Student Theses and Dissertations

Date of Award


Document Type


RU Laboratory

Young Laboratory


circadian clocks, protein period, drosophila


Circadian clocks regulate changes in behavior and physiology that occur with a period of approximately 24 hours and are based on negative feedback loops. The molecular components of circadian clocks are conserved among animals, and a key element in all such clocks is the protein Period (PER), a circadian transcription inhibitor. The stable production, posttranslational modification, and nuclear translocation of PER all contribute to the timing of the clock. This work describes the synthesis and purification of various Drosophila PER fragments for biochemical and crystallographic analysis. Several stable PER fragments are identified, including one crystallizable fragment. The structure of the crystallized fragment is provided, and the implications of a critical intermolecular PER-PER interaction are explored. The crystallized region of PER includes the PAS (PER-ARNT-SIM) domain (230-512) as well as two subsequent helices (512-575). Unlike a previously published structure for a similar fragment [1], this structure shows a closed PER homodimer that relies on a flexible hydrophobic interaction between the final helix of one molecule and the PAS domain of its partner. Biochemical and mutational analyses of the crystallized fragment confirm the robust yet dynamic quality of this interaction. A critical residue in the dimerization interaction, Valine 243 is positioned at the center of the hydrophobic interface. Previous research has established that a lengthenedperiod phenotype in flies is caused by a point mutation at this residue, which changes the valine to asparitc acid [2]. Further studies have shown that the long period of flies bearing this mutation (perLong flies) results from a delay in the PER nuclear translocation [3]. Disruption of the hydrophobic molecular interface introduced by V243D suggests the delay in nuclear entry associated with perLong may be related to a defect in the PER self-binding interaction demonstrated in the crystal structure. The proximity of the observed PER-PER binding interface to the proposed PER-TIM binding interfaces also introduces the possibility that PER self binding may affect on the PER-TIM interaction. This work concludes with a proposed model for how disrupting the observed PER-PER intermolecular interaction may delay nuclear entry.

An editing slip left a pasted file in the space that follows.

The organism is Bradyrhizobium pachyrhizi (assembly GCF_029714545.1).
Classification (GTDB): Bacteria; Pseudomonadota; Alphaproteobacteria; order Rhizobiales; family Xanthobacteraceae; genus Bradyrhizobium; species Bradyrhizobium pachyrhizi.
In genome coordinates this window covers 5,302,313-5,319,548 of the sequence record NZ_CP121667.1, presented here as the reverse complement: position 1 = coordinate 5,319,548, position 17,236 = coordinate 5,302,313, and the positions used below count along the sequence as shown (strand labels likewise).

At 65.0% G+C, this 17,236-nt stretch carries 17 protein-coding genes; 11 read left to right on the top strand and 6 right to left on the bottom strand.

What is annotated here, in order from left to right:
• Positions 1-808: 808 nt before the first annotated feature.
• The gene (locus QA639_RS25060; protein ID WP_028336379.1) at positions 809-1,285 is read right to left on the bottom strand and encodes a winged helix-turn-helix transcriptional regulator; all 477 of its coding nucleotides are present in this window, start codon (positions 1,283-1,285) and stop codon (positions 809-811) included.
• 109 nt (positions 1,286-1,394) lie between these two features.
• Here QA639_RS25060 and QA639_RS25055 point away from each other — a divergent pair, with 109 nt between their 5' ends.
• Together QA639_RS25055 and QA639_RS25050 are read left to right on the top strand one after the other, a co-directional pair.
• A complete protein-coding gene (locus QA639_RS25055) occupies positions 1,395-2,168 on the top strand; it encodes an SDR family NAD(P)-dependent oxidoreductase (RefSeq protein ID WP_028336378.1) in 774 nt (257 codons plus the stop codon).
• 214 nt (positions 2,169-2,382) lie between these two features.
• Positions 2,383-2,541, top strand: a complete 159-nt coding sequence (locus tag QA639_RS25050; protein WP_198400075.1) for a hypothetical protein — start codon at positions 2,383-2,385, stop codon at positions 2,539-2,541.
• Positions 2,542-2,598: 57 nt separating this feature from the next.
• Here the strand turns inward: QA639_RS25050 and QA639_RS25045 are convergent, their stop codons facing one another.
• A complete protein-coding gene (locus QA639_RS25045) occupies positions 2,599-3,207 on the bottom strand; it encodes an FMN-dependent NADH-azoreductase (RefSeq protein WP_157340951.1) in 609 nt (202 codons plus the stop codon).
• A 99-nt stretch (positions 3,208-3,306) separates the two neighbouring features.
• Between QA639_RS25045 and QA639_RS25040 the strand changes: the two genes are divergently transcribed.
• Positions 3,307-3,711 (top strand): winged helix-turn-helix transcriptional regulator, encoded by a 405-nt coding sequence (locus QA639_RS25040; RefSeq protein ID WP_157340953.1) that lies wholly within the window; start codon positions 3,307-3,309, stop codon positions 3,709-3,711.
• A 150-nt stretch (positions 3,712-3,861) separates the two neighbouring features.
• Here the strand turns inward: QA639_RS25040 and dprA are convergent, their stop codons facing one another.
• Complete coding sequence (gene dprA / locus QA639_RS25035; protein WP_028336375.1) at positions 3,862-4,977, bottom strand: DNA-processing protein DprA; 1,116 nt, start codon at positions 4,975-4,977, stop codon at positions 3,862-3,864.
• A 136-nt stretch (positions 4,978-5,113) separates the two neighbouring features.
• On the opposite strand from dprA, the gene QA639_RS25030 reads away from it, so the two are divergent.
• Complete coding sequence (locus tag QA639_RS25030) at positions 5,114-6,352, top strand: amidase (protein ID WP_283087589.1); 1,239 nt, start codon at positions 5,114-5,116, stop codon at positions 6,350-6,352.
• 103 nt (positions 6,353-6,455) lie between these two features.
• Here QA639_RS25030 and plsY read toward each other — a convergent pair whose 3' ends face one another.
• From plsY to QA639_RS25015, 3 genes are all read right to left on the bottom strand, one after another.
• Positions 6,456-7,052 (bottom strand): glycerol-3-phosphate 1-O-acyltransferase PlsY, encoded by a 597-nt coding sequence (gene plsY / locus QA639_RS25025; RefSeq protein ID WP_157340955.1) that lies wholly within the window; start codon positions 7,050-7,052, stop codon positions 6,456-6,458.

A thesis presented to the faculty of The Rockefeller University in partial fulfillment of the requirements for the degree of Doctor of Philosophy.

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